Sunday, October 3, 2010

The Fallacy of Numbers

In 1988 I was sitting in calculus class when I learned something that has stayed with me ever since. I’ll paraphrase Mr. Massey without his permission.

“It is a pity,” my teacher began, “that we use numbers for so much but few people understand what they mean.” He proceeded to draw out on the chalkboard how our grades for his class would be calculated. He drew boxes representing four exams and a final box to represent the average of those exams.

“We like to use numbers to communicate. Numbers have power. If you put a number on something, we like to think we have a better understanding of what’s happening. The entire field of statistics is based on this premise, but consider the following.”

He drew in the grades of two students. Both students received grades of A, B, C, and D. One received them in ascending order while the other received them in descending order.

“Which one has a better understanding of the subject matter?”

Obviously, the student that started slow and finished the semester with an A had a better understanding of calculus. His point wasn’t lost on any of us. Both would end up with the same average grade. He then went on to explain how we would be graded on a different scale where later exams would have heavier weight. He reserved the right to nudge our grades upward if he believed we deserved it.

I was thinking of this a few years ago when the University of Florida’s Human Resources department redesigned their method for performing annual performance appraisals. Each year managers across UF are expected to file performance appraisals for their staff members. There would now be a greater emphasis on not only expecting those appraisals to be done but there were now more criteria on which a staff member could be evaluated. Each criterion would be based on a number of 1-5 and then summed to a final score of 5-25.

We were guided by numerous presentations and exhortations to treat performance evaluations as a chance to discuss performance with our staff. The assignment of numbers was less important than the chance to truly communicate with our subordinates.

I carried out the evaluation of my staff and moved on with my work. It wasn’t very shocking that six months later I was asked to defend my request for a raise for one of my subordinates. Apparently, his performance numbers were lower than a number of other candidates. As an explanation, I offered up that I am a critical supervisor and expect a great deal from my staff.

Comparison of performance numbers assigned by different managers is problematic at best. Some supervisors are best friends with their staff. Some managers have difficulty criticizing staff and some subordinates do not respond well to any criticism. Communication is key, but reducing that interaction to a number implies an impartiality that simply does not exist.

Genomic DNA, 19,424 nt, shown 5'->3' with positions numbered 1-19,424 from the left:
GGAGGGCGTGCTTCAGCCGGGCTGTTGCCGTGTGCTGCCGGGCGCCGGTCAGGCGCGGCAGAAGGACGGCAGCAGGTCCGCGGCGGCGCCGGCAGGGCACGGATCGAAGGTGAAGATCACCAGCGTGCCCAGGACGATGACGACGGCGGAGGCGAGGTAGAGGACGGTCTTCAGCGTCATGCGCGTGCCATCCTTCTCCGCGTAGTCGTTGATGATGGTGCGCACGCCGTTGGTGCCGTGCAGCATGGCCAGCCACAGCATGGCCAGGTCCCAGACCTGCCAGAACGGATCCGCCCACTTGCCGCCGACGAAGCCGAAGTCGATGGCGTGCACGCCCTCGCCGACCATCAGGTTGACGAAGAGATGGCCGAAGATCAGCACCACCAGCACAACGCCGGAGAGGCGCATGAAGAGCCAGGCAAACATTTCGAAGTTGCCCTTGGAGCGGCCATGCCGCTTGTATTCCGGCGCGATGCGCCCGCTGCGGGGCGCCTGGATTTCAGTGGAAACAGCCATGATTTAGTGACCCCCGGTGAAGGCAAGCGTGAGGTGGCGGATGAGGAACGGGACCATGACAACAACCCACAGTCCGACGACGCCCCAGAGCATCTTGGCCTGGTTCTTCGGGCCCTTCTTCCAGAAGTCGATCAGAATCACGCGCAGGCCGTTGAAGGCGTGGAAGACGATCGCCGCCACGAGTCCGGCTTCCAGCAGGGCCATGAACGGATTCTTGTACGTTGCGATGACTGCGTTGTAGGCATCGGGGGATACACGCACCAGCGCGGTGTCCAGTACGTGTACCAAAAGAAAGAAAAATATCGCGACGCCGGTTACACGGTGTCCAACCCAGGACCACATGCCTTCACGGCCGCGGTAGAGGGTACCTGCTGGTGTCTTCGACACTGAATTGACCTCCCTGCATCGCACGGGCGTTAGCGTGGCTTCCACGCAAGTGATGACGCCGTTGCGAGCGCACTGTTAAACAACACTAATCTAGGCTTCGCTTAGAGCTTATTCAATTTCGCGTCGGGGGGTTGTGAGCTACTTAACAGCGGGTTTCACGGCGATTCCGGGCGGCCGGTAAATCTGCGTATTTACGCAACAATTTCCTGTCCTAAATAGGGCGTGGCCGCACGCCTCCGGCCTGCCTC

Both examples serve to illustrate the dangers of relying upon numbers to reflect and evaluation of performance. Unfortunately, in any significantly large institution there comes a point where we must rely upon numbers to record performance. People need to remember what assumptions lie behind all of those numbers. When we forget those assumptions, we put ourselves in a position where we are relying on “fuzzy Washington math.”

Organizations are constantly looking for metrics in order to evaluate their own performance. Managers look for appropriate metrics in order to justify budgets, request new staff, defend their policies, and for any number of other reasons. Managers need information in order to make decisions and there need to be metrics in order to inform those decisions.

When organizations spend so much time concerned with litigation, metrics can be used to not only inform but defend decision making. Efforts to remove someone from an organization are usually greeted with calls for documentation. Has the employee been counseled? Have they been informed of their sub-par performance? Is there record of their sub-par performance? And, the power of numbers here cannot be understated. A steady record of low appraisal numbers recorded over time has as much impact as a record high performance numbers.

But, as time has passed, the metrics used for evaluation have evolved. More and more, recorded opinions of management are giving way to more objective criteria: how many tickets resolved, average ticket lifespan, customer survey based information. I believe this trend has serious power and great potential to help management make informed decisions about the organizations they run.

As long as we understand the assumptions behind those numbers, all is good. Without true understanding though, numbers can lead us more astray than forward.

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